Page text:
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The Importance of Being Able to Read the (Board)Room

Not all boardrooms "read" the room. See how boardroom leaders shape and secure the digital future with IDC's Per Melker.
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Those of you who know me probably know that I’m a big football (soccer) fan. There is one club that I’ve had a long frustrating, but loyal relationship with –  The Tottenham Hotspurs in the English Premier League. However, after the announcement yesterday with twelve of the largest clubs, Tottenham being one of them, announcing their own league I’m questioning my commitment. I’m not alone. A large majority of the stakeholders (fans, partners, leagues, etc.) of these clubs are against it. The backlash has been immense. How is it possible that the owners and boards of these clubs could read the situational room so wrong?

It strikes me that we could have a similar situation in the enterprise boardroom when it comes to the board’s ability to navigate and govern their digital future. Yes, maybe little bit of a stretch but how much of a stretch? The possible impacts of cybersecurity incidents are greater than ever, and the importance of a digitally enabled Future Enterprise can’t be understated. BUT what’s the read in the boardroom? Study after study of business stakeholders tells us that boards’ digital abilities and lack of know-how are across three critical categories – strategy, oversight, defense. But what’s the read in the boardroom on these topics? Are board members asking themselves the self-critical questions?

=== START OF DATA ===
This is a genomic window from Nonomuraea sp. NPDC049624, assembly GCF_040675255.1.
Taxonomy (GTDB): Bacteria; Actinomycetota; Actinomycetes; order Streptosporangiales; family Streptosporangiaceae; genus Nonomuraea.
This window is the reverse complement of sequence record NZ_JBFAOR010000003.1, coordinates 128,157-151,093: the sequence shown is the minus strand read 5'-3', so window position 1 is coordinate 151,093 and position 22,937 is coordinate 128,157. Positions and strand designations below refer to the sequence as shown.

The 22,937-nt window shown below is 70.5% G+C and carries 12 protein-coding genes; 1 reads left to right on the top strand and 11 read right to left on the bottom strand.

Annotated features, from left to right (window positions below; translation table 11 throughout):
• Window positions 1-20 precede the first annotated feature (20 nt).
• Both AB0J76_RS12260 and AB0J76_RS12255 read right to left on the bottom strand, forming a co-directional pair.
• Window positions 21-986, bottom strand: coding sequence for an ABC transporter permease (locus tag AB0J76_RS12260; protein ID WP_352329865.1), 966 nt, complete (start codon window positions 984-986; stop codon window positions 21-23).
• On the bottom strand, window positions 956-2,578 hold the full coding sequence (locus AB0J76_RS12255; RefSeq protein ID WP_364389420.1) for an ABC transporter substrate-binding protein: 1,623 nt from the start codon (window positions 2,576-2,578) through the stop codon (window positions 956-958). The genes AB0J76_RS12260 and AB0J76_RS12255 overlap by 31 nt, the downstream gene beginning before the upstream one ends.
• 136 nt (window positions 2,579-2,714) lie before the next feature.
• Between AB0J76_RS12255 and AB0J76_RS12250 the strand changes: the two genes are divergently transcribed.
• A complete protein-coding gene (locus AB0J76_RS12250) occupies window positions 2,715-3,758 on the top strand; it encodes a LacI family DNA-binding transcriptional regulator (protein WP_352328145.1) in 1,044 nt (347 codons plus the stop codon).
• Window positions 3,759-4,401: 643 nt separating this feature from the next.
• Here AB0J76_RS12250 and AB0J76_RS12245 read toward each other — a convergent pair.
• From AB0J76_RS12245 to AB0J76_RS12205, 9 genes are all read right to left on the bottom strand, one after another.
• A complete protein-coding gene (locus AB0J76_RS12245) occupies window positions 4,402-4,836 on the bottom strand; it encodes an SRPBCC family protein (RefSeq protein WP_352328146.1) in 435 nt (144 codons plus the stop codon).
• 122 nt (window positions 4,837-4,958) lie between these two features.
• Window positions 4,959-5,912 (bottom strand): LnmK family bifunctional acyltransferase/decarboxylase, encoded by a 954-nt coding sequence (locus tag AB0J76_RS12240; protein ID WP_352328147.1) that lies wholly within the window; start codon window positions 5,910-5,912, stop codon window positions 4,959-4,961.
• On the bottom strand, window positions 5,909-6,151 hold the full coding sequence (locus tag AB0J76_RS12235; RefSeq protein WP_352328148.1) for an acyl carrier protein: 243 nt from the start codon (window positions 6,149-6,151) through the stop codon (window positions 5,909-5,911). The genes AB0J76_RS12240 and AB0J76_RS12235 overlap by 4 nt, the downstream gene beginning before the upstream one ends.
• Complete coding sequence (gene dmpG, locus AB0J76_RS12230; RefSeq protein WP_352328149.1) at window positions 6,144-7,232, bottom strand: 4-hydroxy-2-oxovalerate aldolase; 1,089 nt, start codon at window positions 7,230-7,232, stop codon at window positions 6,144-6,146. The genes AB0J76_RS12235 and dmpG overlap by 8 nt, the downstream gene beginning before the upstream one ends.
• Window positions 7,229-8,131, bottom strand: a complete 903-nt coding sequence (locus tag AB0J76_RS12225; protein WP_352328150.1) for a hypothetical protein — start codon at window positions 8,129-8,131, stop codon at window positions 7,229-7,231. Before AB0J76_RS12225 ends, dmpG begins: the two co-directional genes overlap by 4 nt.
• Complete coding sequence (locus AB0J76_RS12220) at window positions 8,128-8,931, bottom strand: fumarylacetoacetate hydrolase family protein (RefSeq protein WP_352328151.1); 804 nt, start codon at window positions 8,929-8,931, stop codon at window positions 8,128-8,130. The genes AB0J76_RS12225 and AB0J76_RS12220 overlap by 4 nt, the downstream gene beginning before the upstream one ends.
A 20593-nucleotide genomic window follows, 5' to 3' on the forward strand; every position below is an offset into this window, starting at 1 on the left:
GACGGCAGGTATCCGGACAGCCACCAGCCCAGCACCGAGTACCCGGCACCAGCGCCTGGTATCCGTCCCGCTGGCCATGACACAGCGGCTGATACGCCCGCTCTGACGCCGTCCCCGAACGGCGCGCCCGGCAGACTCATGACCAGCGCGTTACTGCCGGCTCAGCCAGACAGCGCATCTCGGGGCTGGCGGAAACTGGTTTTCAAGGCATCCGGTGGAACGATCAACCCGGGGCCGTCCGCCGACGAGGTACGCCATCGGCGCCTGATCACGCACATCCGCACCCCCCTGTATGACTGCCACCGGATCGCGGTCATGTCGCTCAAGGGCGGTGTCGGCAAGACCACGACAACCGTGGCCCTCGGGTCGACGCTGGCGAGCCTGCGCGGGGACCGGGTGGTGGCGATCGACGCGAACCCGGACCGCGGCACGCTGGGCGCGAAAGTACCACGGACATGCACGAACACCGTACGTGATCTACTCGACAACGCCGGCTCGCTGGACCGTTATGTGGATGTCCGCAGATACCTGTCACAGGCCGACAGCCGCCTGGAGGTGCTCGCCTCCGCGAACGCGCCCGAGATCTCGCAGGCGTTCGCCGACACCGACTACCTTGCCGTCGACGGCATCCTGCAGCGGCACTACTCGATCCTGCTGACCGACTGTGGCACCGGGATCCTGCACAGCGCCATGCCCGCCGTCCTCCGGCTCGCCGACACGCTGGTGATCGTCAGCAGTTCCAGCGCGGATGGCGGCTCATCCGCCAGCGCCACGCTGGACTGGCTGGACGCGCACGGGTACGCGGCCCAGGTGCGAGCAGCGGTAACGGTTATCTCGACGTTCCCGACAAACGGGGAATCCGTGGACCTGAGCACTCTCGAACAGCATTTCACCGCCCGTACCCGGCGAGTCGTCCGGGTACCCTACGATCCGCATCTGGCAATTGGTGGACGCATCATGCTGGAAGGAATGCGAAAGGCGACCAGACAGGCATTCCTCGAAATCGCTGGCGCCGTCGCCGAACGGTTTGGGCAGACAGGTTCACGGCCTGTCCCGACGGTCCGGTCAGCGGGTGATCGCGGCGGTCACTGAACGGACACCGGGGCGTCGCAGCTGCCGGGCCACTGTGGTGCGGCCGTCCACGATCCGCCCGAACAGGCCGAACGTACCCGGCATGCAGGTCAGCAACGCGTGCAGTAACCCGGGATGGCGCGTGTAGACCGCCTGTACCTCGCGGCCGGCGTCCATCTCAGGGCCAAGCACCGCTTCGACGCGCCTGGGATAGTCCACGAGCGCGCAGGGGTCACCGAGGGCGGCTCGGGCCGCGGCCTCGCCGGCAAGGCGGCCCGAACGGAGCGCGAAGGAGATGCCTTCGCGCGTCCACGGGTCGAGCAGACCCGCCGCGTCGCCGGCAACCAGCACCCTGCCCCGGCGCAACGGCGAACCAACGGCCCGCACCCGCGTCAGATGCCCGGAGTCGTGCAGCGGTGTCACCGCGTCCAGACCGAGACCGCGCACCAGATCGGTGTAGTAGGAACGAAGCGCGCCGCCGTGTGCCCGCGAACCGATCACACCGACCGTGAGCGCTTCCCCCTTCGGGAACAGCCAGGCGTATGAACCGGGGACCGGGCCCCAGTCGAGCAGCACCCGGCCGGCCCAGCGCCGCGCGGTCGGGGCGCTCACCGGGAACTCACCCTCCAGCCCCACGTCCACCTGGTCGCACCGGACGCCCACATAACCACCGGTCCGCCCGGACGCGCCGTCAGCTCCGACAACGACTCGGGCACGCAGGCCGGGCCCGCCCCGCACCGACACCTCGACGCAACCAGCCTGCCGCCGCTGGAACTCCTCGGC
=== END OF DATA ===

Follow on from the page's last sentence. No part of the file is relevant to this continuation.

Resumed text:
The good news, in IDC’s global resiliency study fielded in February 2021 found that 71% of US CIOs and IT Executives stated they present to the board at least quarterly on the organization’s IT investments and strategies. It’s a good start but more needs to be done to help boardroom leaders shape and secure the digital future. “Digital leadership starts with the boardroom and there’s a significant business benefit to having digitally savvy boards, especially coming out of the pandemic,” said Bob Zukis, DDN CEO and Founder. “These issues should be viewed as table stakes for every director and boardroom.” 

The launch of The Corporate Director’s Digital Council [Link To Read More] is to help boards with these issues, and instead of providing subtle cues, the time has come for a direct approach to achieve critical mass across the boardroom. Board members need to develop capabilities, individually and as a team, to oversee cybersecurity risks and the digital future. Certifying corporate boards to the DiRECTOR framework will also help corporate directors apply an effective approach to digital and cybersecurity risk.

A new enterprise agenda is emerging (see Future Enterprise).  An agenda driven by the rise of the Digital Economy and enabled by evolving technology capabilities. It’s a business agenda that ultimately sets out a vision for future proofing the enterprise and foster stronger collaboration between tech and the line-of-business. The agenda is fueled by game-changing opportunities, massive changes, but new systemic risks. The goal is clear – but how to navigate these complex digital business systems is not.  Digitally savvy boards will be in a better position to “read” the room and tackle these issues to benefit all their stakeholders.   

Per Melker

General Manager, CIO Executive Council